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Hospice Care with Pets


Dogs and cats are vital members of many families. Unfortunately, most hospice programs are not equipped to allow terminally ill patients to keep their beloved companions. Hospice chaplain and former veterinarian, The Rev. Delana Taylor McNac, is keeping people and pets together.

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(Locator: Tulsa, Oklahoma)

Jan Ward: "I'm Jan Ward and this is my husband Dan, and we're the primary caregivers for my mother Lila Crutchfield."

The Rev. Delana McNac: "The husband died when I was still his chaplain, and when I left the hospice sometime later his wife was diagnosed with terminal cancer and became a hospice patient herself."

Jan Ward: "My mother spoiled those dogs. She was their mom. They were literally her life."

Dan Ward: "When she really started to deteriorate, she expected Jan to give them the attention that she gave them. And not only was she trying to care for her mother, but was expected to do these special things the dogs got all the time."

The Rev. Delana McNac: "There actually came a point in time when they were considering finding the pets another home. I think that would have been devastating for her."

The Rev. Delana McNac, Pet Peace of Mind: "My name is Rev. Delana Taylor McNac and I am deacon with Haikey Chapel Indian United Methodist Church here in Tulsa, Oklahoma. I started the Pet Peace of Mind Program back in 2007 because I saw a need for trying to help patients and pets stay together during the time a terminally-ill patient is in hospice."

Jan Ward: "And she said. 'Now, what's going to happen when I die?' And I said. 'What do you mean what's going to happen?' I said. 'You're going to go to heaven and you know we'll see you someday.' She goes, 'You know what I mean. I'm talking about my dogs.'"

The Rev. Delana McNac: "So the hospice brought the dogs from an adjoining town and would take them every day to come visit her."

Jan Ward: "They were there the day before she passed away. They were so comforting to her. She knew that her dogs were taken care of and she really appreciated that. I could not have done what I done for my mother, provided the level of care, if I would not have had them and the Pet Peace of Mind program involved in helping take care of her dogs."

The Rev. Delana McNac: "One of the things that I tell our new hospice coordinators about is how important pets are to children in the homes of hospice patients. A case in point is a family with a single mom and her eight-year-old son named Brady."

Brady: "Grandpa's been sick and he has just been sleeping in his room all day."

Mom: "Dad was in the hospital doing really bad and the doctors said hospice is going to talk to you. And I was like, 'Oh really?'"

Brady: "He has like six months I heard, and so it just feels kind of sad."

The Rev. Delana McNac: "The stress of being a full-time caregiver, that's a lot for an eight-year-old to manage. But fortunately they have a cat named Lucas."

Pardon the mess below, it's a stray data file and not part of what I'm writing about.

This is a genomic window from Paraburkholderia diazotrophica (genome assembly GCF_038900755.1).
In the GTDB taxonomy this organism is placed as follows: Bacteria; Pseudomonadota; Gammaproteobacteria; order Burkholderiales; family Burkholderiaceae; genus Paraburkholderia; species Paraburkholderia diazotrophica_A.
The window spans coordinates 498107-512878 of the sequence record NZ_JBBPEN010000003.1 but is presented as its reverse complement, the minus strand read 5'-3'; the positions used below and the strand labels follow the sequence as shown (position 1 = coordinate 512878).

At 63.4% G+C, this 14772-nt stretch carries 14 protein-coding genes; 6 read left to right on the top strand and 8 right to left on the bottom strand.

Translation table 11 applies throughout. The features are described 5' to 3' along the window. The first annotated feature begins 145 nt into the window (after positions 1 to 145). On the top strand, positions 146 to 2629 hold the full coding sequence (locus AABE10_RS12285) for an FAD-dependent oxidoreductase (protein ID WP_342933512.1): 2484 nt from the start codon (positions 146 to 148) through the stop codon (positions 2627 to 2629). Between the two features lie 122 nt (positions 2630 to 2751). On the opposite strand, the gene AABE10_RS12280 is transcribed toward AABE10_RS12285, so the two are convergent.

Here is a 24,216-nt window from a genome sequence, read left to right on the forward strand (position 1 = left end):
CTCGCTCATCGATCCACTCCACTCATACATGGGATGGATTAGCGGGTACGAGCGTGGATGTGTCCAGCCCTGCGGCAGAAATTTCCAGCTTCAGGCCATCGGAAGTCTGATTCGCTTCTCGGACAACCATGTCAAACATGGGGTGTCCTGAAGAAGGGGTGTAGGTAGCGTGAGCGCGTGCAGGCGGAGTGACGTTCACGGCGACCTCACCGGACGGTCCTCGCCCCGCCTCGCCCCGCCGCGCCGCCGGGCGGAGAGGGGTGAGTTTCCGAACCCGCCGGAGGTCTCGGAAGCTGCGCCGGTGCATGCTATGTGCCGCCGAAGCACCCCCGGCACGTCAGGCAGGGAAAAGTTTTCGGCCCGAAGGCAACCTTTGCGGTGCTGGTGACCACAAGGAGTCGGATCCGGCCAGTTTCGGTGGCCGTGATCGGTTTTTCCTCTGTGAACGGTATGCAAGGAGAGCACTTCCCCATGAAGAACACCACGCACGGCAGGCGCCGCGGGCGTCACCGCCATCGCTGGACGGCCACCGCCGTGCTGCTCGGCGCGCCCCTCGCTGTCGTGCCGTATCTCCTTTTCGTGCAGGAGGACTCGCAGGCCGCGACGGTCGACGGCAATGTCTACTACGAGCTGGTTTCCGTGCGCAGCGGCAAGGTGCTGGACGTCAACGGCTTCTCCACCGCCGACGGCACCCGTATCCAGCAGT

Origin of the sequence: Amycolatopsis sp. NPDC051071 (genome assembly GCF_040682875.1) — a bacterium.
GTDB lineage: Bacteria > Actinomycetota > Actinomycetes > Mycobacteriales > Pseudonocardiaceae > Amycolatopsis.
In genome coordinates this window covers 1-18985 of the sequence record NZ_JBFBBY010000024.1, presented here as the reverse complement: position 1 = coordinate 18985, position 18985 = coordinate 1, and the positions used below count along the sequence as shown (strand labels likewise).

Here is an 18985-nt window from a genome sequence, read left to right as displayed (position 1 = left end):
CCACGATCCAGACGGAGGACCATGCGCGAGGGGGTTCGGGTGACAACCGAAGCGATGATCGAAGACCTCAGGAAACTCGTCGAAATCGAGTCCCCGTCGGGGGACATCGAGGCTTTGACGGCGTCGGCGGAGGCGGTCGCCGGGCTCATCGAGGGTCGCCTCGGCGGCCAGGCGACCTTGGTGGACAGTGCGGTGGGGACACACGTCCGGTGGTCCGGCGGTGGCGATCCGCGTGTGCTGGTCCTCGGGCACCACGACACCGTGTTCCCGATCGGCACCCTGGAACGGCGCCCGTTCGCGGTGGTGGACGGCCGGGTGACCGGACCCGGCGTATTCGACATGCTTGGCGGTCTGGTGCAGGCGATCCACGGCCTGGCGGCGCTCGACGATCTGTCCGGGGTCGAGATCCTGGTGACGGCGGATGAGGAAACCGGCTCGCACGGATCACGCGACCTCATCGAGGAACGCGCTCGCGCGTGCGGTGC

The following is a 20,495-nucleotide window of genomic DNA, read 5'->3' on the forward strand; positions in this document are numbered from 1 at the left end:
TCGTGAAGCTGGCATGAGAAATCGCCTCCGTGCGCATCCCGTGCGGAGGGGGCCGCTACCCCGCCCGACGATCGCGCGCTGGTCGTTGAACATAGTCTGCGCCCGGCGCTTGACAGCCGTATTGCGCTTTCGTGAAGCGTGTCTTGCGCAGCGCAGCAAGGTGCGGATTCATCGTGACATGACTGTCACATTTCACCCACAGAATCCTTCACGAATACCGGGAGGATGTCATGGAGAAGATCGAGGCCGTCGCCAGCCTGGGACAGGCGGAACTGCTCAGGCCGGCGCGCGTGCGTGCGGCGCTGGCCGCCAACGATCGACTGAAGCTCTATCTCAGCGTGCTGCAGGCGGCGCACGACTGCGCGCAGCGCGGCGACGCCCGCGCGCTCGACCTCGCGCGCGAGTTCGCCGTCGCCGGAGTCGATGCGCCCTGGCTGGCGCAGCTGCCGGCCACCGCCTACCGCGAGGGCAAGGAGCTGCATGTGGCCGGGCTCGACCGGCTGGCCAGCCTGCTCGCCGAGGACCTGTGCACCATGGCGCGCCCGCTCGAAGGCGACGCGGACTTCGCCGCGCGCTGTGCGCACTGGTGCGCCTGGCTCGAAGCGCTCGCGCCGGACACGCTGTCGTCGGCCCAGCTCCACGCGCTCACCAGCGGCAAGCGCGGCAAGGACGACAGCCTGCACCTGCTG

Brady: "My cat's not like any other cat. If I feel sad then he comes up and plays with me and makes me feel happy again."

Mom: "He just seems to sense that Dad's not feeling well. And he always seems like he wants to be in there with him, looking after him in a funny way."

Brady: "Since I can't always be here, because I got school, I like how he just goes in there and just lays with Grandpa since I can't."

The Rev. Delana McNac: "And so Brady's mother Donna was faced with how to care for this cat that meant so much to her son."

Donna: "He was at an age where he needed to be neutered. And it was something I definitely had to consider and I was trying to figure out, how am I going to get this done? If anybody out there knows what it's like to have a pet, they know those things are not, they can be expensive, especially when you're on a strained budget."

The Rev. Delana McNac: "Pet Peace of Mind came into the situation and offered to have the cat neutered and up to date on his vaccinations so that they would be assured he was healthy."

Donna: "So it's been a huge burden lifted throughout out this time."

The Rev. Delana McNac: "His antics lighten up the room. You would almost be able to forget for a while that there was going to be a loss in that home."

Brady: "It would just be really hard to live without him."

The Rev. Delana McNac: "Hospice patients unfortunately find themselves having to deal with everybody else's reaction to their illness. People come to visit them who are actively grieving and the patient is put into a position where they have to be the one to comfort people. So, to have someone in their lives who doesn't respond to that, who treats them the same as they always have, who doesn't care if they are having a good day or a bad day, is a very important spiritual and emotional resource for a dying patient. What we want to do is help hospices see that pets are part of the family. We have in mind changing the face of hospice care in the same way that our culture has changed. So that when people consider pets important to their well being, that hospices understand that and have the resources that they need to make that happen."


The Rev. Delana Taylor McNac writes a blog about the people and pets she meets through Pet Peace of Mind. To learn more, visit

Posted: March 8, 2011